If you’re currently unfamiliar with your area, or the area you plan to bug out to, make sure you get in touch with local foragers and wilderness guides who can teach you what they know about the local flora and fauna. You will be surprised how much your perspective and perception changes once you start looking at the wild plants around you as sources of sustenance and survival. Once you have your new knowledge, be sure to actively forage in all seasons. Practice the techniques you will eventually use to survive, and teach them to others as well.

If you are planning to stay in your bug out area long term (and not planning to become nomadic) you will need to be capable of growing your own food from season to season, and storing out of season foods as well. This means having the facilities, tools, skills, seeds, cultivatable land, and access to water that is required to grow your own crops to harvest.

Consider investing in an heirloom seed saving kit, or (if you haven’t already) start your own garden now. Consult with more experienced gardeners and farmers and learn how to seed save yourself and start swapping varieties with others. It’s vital to have the seeds of life ready for planting, because without them you certainly will not be able to materialize any real food at all.

Branch out and experiment

Start now with experimental cooking and recipes to expand not only your skill-set, but your taste buds so that natural foods won’t be a complete shock to your system when SHTF. Even if you theoretically know how to cook over an open fire, do so more frequently so that you can hone your skills.

Photo Credit: Wikipedia

Mix up new dishes using unusual greens (like dandelion), local pine nuts, fruits, and berries. If you don’t yet hunt certain types of small game animals for food (because you don’t have to) be sure to brush up on your skills and practice trapping and catching smaller animals. Purchase or build the tools and traps, and practice the techniques you’ll need to harvest them. Once you start catching them, cook them up and get your family used to the flavor. In a SHTF situation the last thing you want is a bunch of picky eaters.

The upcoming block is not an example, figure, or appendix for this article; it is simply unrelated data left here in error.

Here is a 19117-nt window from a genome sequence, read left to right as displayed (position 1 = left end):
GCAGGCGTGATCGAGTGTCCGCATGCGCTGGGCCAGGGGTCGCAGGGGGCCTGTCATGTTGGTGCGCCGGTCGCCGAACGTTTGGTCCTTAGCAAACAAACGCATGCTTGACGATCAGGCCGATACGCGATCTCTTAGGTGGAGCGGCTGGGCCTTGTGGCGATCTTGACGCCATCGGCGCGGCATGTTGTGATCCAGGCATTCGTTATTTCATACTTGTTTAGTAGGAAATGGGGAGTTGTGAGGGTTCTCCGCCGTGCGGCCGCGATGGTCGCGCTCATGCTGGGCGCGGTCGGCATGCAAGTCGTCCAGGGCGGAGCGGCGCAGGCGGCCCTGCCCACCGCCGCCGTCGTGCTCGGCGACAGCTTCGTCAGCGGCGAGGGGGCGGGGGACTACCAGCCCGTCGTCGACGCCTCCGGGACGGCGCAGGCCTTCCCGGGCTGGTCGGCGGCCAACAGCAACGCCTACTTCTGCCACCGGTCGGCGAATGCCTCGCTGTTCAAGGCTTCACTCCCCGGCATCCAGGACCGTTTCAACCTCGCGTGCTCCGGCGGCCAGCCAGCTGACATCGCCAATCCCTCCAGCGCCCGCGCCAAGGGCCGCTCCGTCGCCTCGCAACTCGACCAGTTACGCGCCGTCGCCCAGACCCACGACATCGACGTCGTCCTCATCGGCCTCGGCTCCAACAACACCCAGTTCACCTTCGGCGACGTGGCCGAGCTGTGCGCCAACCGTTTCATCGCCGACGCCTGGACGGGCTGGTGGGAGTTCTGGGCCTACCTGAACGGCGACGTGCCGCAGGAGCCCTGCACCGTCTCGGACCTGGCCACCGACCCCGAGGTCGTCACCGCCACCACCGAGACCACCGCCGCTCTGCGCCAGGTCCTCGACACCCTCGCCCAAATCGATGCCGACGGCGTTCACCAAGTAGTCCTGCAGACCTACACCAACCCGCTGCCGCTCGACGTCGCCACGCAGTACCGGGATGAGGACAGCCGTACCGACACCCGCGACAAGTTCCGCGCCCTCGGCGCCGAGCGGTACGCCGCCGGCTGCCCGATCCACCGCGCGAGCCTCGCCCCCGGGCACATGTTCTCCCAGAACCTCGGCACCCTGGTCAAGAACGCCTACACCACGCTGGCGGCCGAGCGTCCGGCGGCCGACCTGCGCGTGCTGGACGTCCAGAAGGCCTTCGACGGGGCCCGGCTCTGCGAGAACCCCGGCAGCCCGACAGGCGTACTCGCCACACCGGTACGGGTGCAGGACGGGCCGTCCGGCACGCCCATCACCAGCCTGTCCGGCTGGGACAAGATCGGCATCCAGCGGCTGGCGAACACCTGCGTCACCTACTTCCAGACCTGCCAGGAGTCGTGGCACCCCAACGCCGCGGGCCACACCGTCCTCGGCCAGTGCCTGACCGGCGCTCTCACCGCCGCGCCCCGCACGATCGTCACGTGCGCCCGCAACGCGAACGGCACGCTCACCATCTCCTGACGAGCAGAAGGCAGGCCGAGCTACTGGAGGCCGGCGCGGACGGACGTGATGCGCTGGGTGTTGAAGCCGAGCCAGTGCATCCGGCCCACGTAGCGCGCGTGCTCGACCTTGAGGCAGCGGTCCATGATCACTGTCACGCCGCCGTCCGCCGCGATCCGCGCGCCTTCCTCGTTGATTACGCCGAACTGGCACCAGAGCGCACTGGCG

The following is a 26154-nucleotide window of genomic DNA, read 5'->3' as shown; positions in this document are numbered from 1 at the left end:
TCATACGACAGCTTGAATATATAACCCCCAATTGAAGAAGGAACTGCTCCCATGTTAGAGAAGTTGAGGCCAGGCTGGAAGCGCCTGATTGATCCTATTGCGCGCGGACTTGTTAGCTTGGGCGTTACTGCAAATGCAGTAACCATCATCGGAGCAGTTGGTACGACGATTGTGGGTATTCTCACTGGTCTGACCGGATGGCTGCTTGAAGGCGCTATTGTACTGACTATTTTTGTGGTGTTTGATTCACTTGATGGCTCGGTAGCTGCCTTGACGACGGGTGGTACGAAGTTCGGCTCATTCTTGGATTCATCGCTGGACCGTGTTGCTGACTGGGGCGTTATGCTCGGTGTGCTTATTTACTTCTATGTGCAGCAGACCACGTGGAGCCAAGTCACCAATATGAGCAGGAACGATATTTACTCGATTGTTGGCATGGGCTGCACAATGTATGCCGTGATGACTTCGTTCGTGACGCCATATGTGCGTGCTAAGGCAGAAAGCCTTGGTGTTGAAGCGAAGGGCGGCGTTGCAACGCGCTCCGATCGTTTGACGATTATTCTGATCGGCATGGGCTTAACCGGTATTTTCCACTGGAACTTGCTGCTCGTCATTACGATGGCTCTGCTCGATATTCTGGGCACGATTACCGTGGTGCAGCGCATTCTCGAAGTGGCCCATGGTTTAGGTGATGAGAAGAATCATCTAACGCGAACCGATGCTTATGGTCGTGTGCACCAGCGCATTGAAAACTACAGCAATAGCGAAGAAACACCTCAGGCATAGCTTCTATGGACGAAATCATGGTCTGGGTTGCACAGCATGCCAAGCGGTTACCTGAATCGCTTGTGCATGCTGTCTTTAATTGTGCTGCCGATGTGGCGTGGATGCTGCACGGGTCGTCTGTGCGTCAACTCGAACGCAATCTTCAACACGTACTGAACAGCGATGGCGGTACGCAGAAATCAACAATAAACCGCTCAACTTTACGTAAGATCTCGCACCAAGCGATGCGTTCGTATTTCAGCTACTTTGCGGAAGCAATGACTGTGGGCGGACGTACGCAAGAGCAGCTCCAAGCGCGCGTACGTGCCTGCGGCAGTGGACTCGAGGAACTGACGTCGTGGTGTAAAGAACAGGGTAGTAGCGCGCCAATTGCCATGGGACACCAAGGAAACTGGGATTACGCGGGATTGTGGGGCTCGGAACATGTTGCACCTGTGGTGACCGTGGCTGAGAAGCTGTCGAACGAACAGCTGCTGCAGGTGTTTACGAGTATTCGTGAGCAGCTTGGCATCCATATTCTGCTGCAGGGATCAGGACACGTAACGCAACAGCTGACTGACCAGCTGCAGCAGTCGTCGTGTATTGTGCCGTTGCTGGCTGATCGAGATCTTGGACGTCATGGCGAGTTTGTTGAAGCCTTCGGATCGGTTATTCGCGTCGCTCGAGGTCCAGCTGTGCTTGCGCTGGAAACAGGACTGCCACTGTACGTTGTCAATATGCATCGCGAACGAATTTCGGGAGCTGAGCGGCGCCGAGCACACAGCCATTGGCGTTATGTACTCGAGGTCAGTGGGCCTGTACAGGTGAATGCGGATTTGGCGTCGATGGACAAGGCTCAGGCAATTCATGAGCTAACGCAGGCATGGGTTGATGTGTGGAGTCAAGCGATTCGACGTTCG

Experiment by cooking with not only fresh and seasonal wild fruits, nuts, berries, and greens, but fungi as well. Take an introduction to fungi class – you’d be surprised how many are actually edible and it can get you through in wet weather. Fungi hunting (and eating) is not without its dangers as well so make sure your skill-set is in top form, and never eat a fungi you are uncertain about.

Photo Credit: Wikipedia

If you train with experienced foragers and fungi hunters and volunteer with local gardening groups you’ll gain the essential skills you’ve need to survive long-term. If you dedicate time to learning these things you will be light-years ahead of others and well on your way to enduring survival should the SHTF.

Also, change your mindset from merely surviving, to healing, and becoming healthier and stronger in the process of rebuilding your life and home. Learn all you can about the nutrients you’ll need to survive, and then gain the knowledge and skills to make those nutrient containing foods easily and readily available to you and your family.

In a truly horrific SHTF situation paradigms are going to change and it’s important to possess the skills you’ll need to not only survive, but thrive in that kind of situation. Be prepared.

The following article was contributed by James Smith, an avid prepper with a passion for self-protection at all levels


Surviving Long-term After the SHTF

As preppers and survivalists we’ve trained ourselves hard. We’re continually working on acquiring the knowledge and skills that can help us beat the odds and survive a catastrophic event. We prepare for the worst, while planning for long term survival. We know that there may be a few harrowing months, or even years, that will require extra attention, grit, and endurance. However, we also have to consider that in the case of a SHTF event there may be some rebuilding and restructuring that needs to come after. Planning for long-term survival (think years and decades) needs to be a part of our preparations as well.